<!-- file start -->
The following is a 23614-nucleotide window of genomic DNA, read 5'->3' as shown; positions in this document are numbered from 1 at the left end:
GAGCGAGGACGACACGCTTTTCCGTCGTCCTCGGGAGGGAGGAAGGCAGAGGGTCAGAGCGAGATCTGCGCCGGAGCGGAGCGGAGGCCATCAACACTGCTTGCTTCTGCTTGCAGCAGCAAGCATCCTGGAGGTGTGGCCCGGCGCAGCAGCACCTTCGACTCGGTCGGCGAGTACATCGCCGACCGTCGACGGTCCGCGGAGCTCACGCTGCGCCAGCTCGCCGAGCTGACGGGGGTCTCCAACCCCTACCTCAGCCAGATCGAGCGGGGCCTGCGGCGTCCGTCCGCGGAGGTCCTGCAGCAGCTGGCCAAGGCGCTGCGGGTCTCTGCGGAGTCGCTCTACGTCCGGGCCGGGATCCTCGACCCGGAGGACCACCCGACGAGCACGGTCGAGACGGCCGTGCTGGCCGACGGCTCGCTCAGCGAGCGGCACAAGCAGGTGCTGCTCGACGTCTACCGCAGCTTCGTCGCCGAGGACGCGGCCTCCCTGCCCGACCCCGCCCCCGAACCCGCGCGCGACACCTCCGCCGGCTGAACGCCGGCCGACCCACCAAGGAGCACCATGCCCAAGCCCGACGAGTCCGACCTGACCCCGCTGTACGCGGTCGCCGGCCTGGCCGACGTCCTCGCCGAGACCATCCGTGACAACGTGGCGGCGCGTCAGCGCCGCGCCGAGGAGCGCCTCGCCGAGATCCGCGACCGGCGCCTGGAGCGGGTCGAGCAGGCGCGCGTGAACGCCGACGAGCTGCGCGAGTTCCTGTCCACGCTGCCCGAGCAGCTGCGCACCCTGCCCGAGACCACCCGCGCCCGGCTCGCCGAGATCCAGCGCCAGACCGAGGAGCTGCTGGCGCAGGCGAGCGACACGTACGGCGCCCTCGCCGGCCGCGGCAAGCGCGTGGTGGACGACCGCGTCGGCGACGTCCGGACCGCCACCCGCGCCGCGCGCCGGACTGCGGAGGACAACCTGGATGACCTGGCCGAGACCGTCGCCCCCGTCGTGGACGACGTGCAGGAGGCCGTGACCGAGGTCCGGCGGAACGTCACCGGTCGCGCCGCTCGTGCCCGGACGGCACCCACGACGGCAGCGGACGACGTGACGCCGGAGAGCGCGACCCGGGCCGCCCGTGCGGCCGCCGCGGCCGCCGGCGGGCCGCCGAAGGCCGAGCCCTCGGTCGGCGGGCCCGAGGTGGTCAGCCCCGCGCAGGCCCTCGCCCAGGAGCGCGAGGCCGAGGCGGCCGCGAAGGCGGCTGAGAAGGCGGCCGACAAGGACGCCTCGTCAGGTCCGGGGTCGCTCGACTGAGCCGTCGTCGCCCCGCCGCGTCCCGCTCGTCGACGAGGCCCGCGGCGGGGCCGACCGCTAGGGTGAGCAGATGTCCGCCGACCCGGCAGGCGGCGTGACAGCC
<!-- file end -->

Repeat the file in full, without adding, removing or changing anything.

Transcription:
The following is a 23614-nucleotide window of genomic DNA, read 5'->3' as shown; positions in this document are numbered from 1 at the left end:
GAGCGAGGACGACACGCTTTTCCGTCGTCCTCGGGAGGGAGGAAGGCAGAGGGTCAGAGCGAGATCTGCGCCGGAGCGGAGCGGAGGCCATCAACACTGCTTGCTTCTGCTTGCAGCAGCAAGCATCCTGGAGGTGTGGCCCGGCGCAGCAGCACCTTCGACTCGGTCGGCGAGTACATCGCCGACCGTCGACGGTCCGCGGAGCTCACGCTGCGCCAGCTCGCCGAGCTGACGGGGGTCTCCAACCCCTACCTCAGCCAGATCGAGCGGGGCCTGCGGCGTCCGTCCGCGGAGGTCCTGCAGCAGCTGGCCAAGGCGCTGCGGGTCTCTGCGGAGTCGCTCTACGTCCGGGCCGGGATCCTCGACCCGGAGGACCACCCGACGAGCACGGTCGAGACGGCCGTGCTGGCCGACGGCTCGCTCAGCGAGCGGCACAAGCAGGTGCTGCTCGACGTCTACCGCAGCTTCGTCGCCGAGGACGCGGCCTCCCTGCCCGACCCCGCCCCCGAACCCGCGCGCGACACCTCCGCCGGCTGAACGCCGGCCGACCCACCAAGGAGCACCATGCCCAAGCCCGACGAGTCCGACCTGACCCCGCTGTACGCGGTCGCCGGCCTGGCCGACGTCCTCGCCGAGACCATCCGTGACAACGTGGCGGCGCGTCAGCGCCGCGCCGAGGAGCGCCTCGCCGAGATCCGCGACCGGCGCCTGGAGCGGGTCGAGCAGGCGCGCGTGAACGCCGACGAGCTGCGCGAGTTCCTGTCCACGCTGCCCGAGCAGCTGCGCACCCTGCCCGAGACCACCCGCGCCCGGCTCGCCGAGATCCAGCGCCAGACCGAGGAGCTGCTGGCGCAGGCGAGCGACACGTACGGCGCCCTCGCCGGCCGCGGCAAGCGCGTGGTGGACGACCGCGTCGGCGACGTCCGGACCGCCACCCGCGCCGCGCGCCGGACTGCGGAGGACAACCTGGATGACCTGGCCGAGACCGTCGCCCCCGTCGTGGACGACGTGCAGGAGGCCGTGACCGAGGTCCGGCGGAACGTCACCGGTCGCGCCGCTCGTGCCCGGACGGCACCCACGACGGCAGCGGACGACGTGACGCCGGAGAGCGCGACCCGGGCCGCCCGTGCGGCCGCCGCGGCCGCCGGCGGGCCGCCGAAGGCCGAGCCCTCGGTCGGCGGGCCCGAGGTGGTCAGCCCCGCGCAGGCCCTCGCCCAGGAGCGCGAGGCCGAGGCGGCCGCGAAGGCGGCTGAGAAGGCGGCCGACAAGGACGCCTCGTCAGGTCCGGGGTCGCTCGACTGAGCCGTCGTCGCCCCGCCGCGTCCCGCTCGTCGACGAGGCCCGCGGCGGGGCCGACCGCTAGGGTGAGCAGATGTCCGCCGACCCGGCAGGCGGCGTGACAGCC